UK investors have finally grown a backbone. Having suffered several years of collapsing share prices and dividends, the Association of British Insurers is demanding that banks cut high pay to ensure they earn the cost of equity. Though the proposals are sensible, the plea will be in vain unless investors are willing to vote against poor remuneration plans, or the directors responsible for them.
The ABI’s core demand is that no bank should pay bonuses until its return on equity exceeds its cost of equity. In the current climate, that’s a big ask. Had Barclays wanted to hit its target 13 percent return on equity in 2010, it would have had to cut total compensation by 31 percent.
Banks argue that they are taking steps to tackle pay bills by cutting staff and shrinking bonuses. And because most pay is now in the form of shares, employees are suffering alongside shareholders. No bank wants to be the first to cut pay dramatically for fear of losing disaffected staff to rivals. But, as the ABI points out, with pretty much every bank shrinking, poaching is hardly a risk right now. Another problem is that regulatory demands for deferred bonuses have made it harder for banks to quickly cut pay when income shrinks.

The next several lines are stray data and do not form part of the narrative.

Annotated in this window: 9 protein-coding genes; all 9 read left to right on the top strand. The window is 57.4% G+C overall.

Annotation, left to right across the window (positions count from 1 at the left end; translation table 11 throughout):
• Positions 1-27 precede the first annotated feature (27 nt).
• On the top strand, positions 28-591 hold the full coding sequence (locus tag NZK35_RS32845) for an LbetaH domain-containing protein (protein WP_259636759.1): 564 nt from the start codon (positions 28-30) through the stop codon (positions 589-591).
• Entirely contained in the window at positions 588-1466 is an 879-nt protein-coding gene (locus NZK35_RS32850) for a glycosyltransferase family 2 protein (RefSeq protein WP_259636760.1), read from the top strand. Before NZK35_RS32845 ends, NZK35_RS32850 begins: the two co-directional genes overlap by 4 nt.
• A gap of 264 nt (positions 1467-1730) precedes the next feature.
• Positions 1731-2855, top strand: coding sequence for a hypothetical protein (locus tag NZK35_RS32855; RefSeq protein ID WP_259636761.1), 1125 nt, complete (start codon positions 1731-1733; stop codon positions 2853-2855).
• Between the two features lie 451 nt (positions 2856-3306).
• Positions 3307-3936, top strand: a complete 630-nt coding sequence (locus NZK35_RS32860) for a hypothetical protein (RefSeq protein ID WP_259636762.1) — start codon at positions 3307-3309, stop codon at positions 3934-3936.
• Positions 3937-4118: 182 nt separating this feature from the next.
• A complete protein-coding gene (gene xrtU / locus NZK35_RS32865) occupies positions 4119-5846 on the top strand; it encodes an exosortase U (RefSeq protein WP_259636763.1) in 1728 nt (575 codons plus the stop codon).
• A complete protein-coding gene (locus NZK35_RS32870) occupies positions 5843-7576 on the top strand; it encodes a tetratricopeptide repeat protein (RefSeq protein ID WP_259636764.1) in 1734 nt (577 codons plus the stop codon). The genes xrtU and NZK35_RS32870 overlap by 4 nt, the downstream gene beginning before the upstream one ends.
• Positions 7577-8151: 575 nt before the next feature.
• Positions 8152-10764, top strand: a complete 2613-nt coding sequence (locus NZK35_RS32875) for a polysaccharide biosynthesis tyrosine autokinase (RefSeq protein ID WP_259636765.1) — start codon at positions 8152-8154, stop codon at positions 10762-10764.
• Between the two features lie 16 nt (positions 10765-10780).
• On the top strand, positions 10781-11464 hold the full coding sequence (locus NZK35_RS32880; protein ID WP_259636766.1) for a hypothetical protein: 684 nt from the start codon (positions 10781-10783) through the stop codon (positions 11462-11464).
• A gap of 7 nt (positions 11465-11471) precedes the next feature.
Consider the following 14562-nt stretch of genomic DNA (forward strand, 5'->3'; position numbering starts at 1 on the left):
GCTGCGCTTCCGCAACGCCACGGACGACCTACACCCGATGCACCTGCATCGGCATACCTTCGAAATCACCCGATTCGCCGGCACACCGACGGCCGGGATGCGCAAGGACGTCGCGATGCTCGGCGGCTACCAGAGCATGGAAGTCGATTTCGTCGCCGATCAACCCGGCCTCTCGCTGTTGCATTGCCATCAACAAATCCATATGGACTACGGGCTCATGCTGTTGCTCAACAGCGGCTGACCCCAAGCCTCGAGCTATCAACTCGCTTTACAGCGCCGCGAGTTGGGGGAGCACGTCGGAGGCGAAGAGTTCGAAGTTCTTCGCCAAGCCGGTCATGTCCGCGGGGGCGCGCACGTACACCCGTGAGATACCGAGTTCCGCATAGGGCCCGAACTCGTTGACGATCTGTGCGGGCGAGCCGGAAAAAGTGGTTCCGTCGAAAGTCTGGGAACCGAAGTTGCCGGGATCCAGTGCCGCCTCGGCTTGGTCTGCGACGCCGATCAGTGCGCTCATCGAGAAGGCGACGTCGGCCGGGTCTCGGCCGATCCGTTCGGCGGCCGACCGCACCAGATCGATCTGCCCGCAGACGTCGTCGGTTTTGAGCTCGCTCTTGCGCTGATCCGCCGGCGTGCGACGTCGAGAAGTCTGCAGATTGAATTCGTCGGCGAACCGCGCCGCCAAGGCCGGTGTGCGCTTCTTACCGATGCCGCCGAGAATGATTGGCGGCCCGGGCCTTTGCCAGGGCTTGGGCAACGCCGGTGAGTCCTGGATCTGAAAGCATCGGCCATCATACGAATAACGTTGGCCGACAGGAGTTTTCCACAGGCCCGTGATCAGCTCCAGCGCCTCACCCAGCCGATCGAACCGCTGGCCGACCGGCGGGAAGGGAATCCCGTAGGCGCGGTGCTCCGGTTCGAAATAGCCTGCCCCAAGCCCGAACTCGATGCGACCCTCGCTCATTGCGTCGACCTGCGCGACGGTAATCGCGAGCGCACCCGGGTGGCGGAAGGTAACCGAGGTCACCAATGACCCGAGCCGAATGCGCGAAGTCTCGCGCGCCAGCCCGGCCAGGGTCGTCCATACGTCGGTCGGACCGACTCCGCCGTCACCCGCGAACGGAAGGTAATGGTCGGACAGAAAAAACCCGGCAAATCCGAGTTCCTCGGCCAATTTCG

Shareholders can’t have it all their own way: as the Bank of England has pointed out, bigger capital buffers mean that bank returns will have to fall. But if the consequence of reform is that banks are safer, investors should be willing to accept utility-like returns.
Apart from selling bank stocks, shareholders have so far done precious little to show their displeasure. Investors can flex their muscles by voting down bank remuneration reports, and opposing the re-election of directors who fail to rein in pay. But unless they act on their demands, shareholders can hardly claim to be surprised if bankers continue to pay themselves ahead of their owners.